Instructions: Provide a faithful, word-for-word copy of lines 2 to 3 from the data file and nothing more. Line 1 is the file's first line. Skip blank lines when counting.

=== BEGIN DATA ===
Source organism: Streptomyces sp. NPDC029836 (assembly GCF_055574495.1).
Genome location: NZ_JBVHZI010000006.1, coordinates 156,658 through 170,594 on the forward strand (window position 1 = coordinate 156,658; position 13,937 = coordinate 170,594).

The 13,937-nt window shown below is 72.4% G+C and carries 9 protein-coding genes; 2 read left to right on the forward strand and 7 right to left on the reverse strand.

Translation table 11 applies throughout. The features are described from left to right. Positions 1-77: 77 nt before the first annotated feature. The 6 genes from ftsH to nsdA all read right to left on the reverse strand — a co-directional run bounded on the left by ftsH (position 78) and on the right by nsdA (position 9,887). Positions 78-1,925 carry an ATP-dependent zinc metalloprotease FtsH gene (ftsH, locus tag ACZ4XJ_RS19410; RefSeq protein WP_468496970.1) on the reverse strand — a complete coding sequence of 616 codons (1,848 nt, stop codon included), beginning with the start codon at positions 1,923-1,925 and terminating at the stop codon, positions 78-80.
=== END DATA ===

Genome location: NZ_JBVHZI010000006.1, coordinates 156,658 through 170,594 on the forward strand (window position 1 = coordinate 156,658; position 13,937 = coordinate 170,594).

The 13,937-nt window shown below is 72.4% G+C and carries 9 protein-coding genes; 2 read left to right on the forward strand and 7 right to left on the reverse strand.